Atlanta Metropolitan State College

Students

Identify and Referring Distressed Students

Guidelines for Faculty and Staff

The college years can be very stressful for many. In the contemporary climate of competition and pressure, some students adequately cope with these stresses, but others find that stress becomes unmanageable and interferes with learning. In some cases, these students may even disrupt the learning of others.

Your Role

Many students initially seek assistance from faculty or staff members. Below are guidelines for identifying students in distress:

  • Excessive procrastination and very poorly preparedwork, especially if inconsistent with previous work.
  • Infrequent class attendance with little or no workcompleted.
  • Dependency (e.g., the student who hangs around or makesexcessive appointments during office hours).
  • Listlessness, lack of energy, or frequently fallingasleep in class.
  • Marked changes in personal hygiene.
  • Impaired speech and disjointed thoughts.
  • Repeated requests for special consideration (e.g.,deadline extensions).
  • Threats to others.
  • Expressed suicidal thoughts (e.g., referring to suicideas a current option).
  • Excessive weight gain or loss.
  • Behavior which regularly interferes with effectiveclass management.
  • Frequent or high levels of irritable, unruly, abrasive,or aggressive behavior.
  • Unable to make decisions despite your repeated effortsto clarify or encourage.
  • Bizarre behavior that is obviously inappropriate forthe situation (e.g., talking to something/someone that is not present).
  • Students who appear overly nervous, tense or tearful.

Guidelines for Interaction:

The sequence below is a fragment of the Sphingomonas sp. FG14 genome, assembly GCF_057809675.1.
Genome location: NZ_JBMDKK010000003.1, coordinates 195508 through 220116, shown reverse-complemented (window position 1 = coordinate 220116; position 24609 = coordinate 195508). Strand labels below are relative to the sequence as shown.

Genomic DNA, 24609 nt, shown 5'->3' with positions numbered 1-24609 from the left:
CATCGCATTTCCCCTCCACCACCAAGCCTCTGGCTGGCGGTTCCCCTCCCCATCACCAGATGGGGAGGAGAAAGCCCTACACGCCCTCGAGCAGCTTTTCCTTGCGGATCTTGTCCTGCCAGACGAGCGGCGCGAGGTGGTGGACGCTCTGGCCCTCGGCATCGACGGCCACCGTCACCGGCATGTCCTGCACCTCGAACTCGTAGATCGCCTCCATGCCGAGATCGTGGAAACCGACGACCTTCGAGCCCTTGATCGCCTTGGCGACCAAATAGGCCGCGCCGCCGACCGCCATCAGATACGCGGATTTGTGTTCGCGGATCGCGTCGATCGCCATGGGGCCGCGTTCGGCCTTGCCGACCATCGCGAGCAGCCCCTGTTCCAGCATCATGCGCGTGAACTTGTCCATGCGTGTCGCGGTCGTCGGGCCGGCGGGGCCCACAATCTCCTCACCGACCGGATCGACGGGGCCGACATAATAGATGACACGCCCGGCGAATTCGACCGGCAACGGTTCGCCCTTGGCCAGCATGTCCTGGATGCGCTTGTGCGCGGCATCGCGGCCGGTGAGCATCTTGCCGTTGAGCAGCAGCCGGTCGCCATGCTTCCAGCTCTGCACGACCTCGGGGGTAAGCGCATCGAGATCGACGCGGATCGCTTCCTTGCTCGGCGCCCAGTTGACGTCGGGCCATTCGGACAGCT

• Talk to the student in private.
  • Express concern. Be as specific as possible in statingyour observations and reasons for concern.
  • Listen carefully to everything the student says.
  • Repeat the essence of what the student has told you soyour attempts to understand are communicated.
  • Avoid criticizing or sounding judgmental.
  • Consider the AMSC Department of Counseling andDisability Services as a resource and discuss referral with the student.
  • If the student resists referral and you remainuncomfortable with the situation, contact the CCC to discuss your concern.

How to Make a Referral for Counseling:

  1. Suggest that students call or come in to make anappointment. Give them the phone number and location at that time. It maybe more effective to assist the student by calling for an appointment withthe student present. When you call, identify yourself as a faculty orstaff member and ask for an appointment for the student. The student'sname, ID number, and telephone number are required for the appointment. Makesure the student writes down the appointment time, date, and counselor'sname.
  2. If you feel the situation is an emergency or urgentenough to require immediate attention, after identifying yourself asfaculty or staff, tell the receptionist that the student needs to see acounselor immediately. Give the receptionist the student's name and IDnumber, then ask to speak with an available staff member.
  3. It may be necessary for you to walk the student to the Departmentof Counseling and Disability Services.
  4. If you are concerned about a student but unsure aboutthe appropriateness of a referral, feel free to call the Department ofCounseling and Disability Services for a consultation.

Counseling Services Offered:

  • Individual counseling
  • Brief psychotherapy
  • Relationship counseling
  • Crisis intervention
  • Medical and psychiatric referral
  • Resource Referrals

Location:

Department of Counseling and Disability Services
Academic Building 500, Room 225
Phone: (404) 756-4016
Fax: (404) 756-4939

Office Hours:
Monday through Friday
8:30 am - 5:15 pm